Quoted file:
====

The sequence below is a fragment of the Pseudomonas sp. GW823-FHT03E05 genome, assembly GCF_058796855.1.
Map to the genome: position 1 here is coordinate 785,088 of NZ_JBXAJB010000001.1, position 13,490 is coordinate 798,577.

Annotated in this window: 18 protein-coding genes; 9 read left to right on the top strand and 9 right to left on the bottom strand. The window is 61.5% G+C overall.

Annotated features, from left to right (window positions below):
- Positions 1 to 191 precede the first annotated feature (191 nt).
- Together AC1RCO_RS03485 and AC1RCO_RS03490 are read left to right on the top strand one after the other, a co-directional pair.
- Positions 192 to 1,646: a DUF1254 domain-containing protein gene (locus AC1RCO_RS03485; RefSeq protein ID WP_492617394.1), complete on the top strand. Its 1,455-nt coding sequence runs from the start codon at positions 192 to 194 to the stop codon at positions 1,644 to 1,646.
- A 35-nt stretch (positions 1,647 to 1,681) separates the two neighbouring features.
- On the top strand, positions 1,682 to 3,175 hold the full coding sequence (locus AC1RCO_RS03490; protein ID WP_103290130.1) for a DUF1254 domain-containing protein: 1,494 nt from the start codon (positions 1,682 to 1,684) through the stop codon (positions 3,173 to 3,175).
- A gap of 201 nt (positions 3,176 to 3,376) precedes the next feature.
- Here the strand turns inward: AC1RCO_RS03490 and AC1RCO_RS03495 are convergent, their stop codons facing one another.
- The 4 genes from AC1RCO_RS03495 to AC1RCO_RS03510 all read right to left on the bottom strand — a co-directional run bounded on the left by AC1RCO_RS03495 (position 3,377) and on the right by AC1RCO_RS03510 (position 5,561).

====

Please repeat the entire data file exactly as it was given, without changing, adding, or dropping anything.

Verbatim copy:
The sequence below is a fragment of the Pseudomonas sp. GW823-FHT03E05 genome, assembly GCF_058796855.1.
Map to the genome: position 1 here is coordinate 785,088 of NZ_JBXAJB010000001.1, position 13,490 is coordinate 798,577.

Annotated in this window: 18 protein-coding genes; 9 read left to right on the top strand and 9 right to left on the bottom strand. The window is 61.5% G+C overall.

Annotated features, from left to right (window positions below):
- Positions 1 to 191 precede the first annotated feature (191 nt).
- Together AC1RCO_RS03485 and AC1RCO_RS03490 are read left to right on the top strand one after the other, a co-directional pair.
- Positions 192 to 1,646: a DUF1254 domain-containing protein gene (locus AC1RCO_RS03485; RefSeq protein ID WP_492617394.1), complete on the top strand. Its 1,455-nt coding sequence runs from the start codon at positions 192 to 194 to the stop codon at positions 1,644 to 1,646.
- A 35-nt stretch (positions 1,647 to 1,681) separates the two neighbouring features.
- On the top strand, positions 1,682 to 3,175 hold the full coding sequence (locus AC1RCO_RS03490; protein ID WP_103290130.1) for a DUF1254 domain-containing protein: 1,494 nt from the start codon (positions 1,682 to 1,684) through the stop codon (positions 3,173 to 3,175).
- A gap of 201 nt (positions 3,176 to 3,376) precedes the next feature.
- Here the strand turns inward: AC1RCO_RS03490 and AC1RCO_RS03495 are convergent, their stop codons facing one another.
- The 4 genes from AC1RCO_RS03495 to AC1RCO_RS03510 all read right to left on the bottom strand — a co-directional run bounded on the left by AC1RCO_RS03495 (position 3,377) and on the right by AC1RCO_RS03510 (position 5,561).